Today, we had an amazing day with our partners in Holland, IPR Plaza, TPA and i2c.  We took video and photos and will share more soon.

Now it's on to Dubai!

This is actually the third in a series of posts leading up to our upcoming session at Sibos. In the first posts in this series I talked about how the basic model of value creation is shifting from extraction to attraction and what this means for management in general and investment management in particular.

Remember how I talked about the shift in Boston from an industrial to a digital economy? This whole shift is caused by technology: computers, the internet and social technologies. This latest step, social technologies is a tipping point. Social technologies are not just Twitter and Facebook, but all also all the tools that empower customers, consumers, partners and employees to share, learn and control conversations. These tools give them unprecedented powers that will only grow. And they will fuel alternatives like crowd funding that can replace you completely.

What does that mean for investment managers? It means you have to look at companies differently. But it also means that you need to manage your own business differently. You can’t just think about extracting value, asking what do we get out of owning your stock? You have to think about attraction: why someone would want your money rather than someone else’s money?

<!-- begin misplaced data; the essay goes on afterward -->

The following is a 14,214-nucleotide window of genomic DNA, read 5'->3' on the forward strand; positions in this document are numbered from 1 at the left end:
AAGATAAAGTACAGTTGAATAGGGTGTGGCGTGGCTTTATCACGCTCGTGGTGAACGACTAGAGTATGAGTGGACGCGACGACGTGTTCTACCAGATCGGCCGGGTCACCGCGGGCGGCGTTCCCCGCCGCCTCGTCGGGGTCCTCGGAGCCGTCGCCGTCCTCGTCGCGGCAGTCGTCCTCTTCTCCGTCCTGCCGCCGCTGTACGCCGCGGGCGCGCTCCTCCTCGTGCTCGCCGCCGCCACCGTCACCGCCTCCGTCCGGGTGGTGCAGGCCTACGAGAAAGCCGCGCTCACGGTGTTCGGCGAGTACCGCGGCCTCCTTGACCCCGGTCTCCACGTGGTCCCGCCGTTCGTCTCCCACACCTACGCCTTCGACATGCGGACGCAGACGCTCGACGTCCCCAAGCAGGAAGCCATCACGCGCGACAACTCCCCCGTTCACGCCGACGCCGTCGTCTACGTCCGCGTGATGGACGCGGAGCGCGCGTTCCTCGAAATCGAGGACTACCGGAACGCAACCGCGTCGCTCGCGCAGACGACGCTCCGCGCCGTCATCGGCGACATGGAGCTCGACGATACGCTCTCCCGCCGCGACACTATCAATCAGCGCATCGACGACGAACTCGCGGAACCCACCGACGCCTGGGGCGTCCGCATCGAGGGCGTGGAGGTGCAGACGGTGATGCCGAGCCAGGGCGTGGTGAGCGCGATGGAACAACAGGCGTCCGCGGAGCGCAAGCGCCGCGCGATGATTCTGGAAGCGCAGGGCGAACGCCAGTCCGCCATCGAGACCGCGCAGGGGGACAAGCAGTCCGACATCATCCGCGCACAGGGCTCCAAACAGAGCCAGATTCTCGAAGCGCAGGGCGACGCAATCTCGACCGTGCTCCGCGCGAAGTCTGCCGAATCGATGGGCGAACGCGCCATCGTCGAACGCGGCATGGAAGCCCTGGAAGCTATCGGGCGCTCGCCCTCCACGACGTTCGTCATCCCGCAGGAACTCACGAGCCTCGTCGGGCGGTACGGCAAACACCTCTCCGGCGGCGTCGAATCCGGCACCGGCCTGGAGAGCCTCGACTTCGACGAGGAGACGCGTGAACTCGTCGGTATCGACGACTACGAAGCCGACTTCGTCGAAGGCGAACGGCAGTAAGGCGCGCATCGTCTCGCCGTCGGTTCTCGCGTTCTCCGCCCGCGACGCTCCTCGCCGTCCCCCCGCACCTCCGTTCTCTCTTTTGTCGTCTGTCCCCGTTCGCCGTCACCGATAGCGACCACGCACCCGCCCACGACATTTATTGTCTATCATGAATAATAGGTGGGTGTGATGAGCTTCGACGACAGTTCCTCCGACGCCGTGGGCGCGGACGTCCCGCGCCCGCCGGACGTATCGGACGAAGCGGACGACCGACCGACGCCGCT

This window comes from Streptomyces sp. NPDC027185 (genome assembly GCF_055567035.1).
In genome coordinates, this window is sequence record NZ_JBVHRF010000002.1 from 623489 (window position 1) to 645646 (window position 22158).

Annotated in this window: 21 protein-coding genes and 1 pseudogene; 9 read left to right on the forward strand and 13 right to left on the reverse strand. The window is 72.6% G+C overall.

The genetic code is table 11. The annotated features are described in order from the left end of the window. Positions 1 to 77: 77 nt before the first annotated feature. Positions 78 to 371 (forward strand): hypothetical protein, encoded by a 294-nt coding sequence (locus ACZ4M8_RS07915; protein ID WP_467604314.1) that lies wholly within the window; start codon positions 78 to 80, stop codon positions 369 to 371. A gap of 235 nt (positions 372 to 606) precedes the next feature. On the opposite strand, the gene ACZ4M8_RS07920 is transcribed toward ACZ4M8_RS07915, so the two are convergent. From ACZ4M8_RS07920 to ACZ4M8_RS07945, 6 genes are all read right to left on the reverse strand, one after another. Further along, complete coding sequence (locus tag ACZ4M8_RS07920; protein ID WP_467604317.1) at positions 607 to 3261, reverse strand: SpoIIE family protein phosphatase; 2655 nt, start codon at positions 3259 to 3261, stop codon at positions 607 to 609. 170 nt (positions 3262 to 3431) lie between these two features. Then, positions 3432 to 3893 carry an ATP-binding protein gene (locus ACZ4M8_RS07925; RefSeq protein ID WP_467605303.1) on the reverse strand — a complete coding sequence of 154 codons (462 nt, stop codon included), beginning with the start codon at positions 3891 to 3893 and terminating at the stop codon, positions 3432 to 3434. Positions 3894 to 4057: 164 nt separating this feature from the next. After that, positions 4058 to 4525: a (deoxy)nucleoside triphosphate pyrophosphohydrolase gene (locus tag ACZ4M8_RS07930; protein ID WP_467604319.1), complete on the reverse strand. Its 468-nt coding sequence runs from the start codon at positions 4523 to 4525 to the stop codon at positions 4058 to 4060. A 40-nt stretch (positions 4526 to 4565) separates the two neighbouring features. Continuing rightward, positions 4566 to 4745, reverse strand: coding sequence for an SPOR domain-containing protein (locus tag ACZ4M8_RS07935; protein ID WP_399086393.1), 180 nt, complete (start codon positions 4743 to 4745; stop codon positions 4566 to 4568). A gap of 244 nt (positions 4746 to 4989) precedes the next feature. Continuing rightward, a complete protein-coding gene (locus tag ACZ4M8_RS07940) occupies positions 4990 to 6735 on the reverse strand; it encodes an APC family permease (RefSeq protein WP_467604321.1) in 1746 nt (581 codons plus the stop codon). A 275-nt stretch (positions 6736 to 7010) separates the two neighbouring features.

This means that you have to ask yourselves questions like: What value do we bring to the system? How do we support a company’s ability to create value for its stakeholders? Remember, your financial capital isn’t as important to the creation of value was when companies needed massive amounts of money to build railroads and factories. They can start those with less financial and more intangible capital.

Think about Facebook. They got some venture capital but not the kind of numbers that you saw in the industrial era. Facebook was built on intangible capital, attracting smart people, partners and knowledge. They only used the public markets to partially cash out the founders. I actually think that Facebook could have and maybe should have skipped the capital markets and raised money from their users. Once they went to Wall St, they ensured that they would be an extractive business, focused on how they can take as much value out of the network without losing members—rather than how can we create the most value for everyone in the network? Their goals are not as well aligned with their users. Some day, someone will replace Facebook with a network where the users get a return on their contribution to the network, where the financial and management systems are aligned around attraction, not extraction.

Technology is behind the changes facing the global investment management industry. The power of this technology is in how it empowers employees, consumers, companies and investors to connect directly. To remain relevant in this market, you have to think about creating value, not just extracting it.

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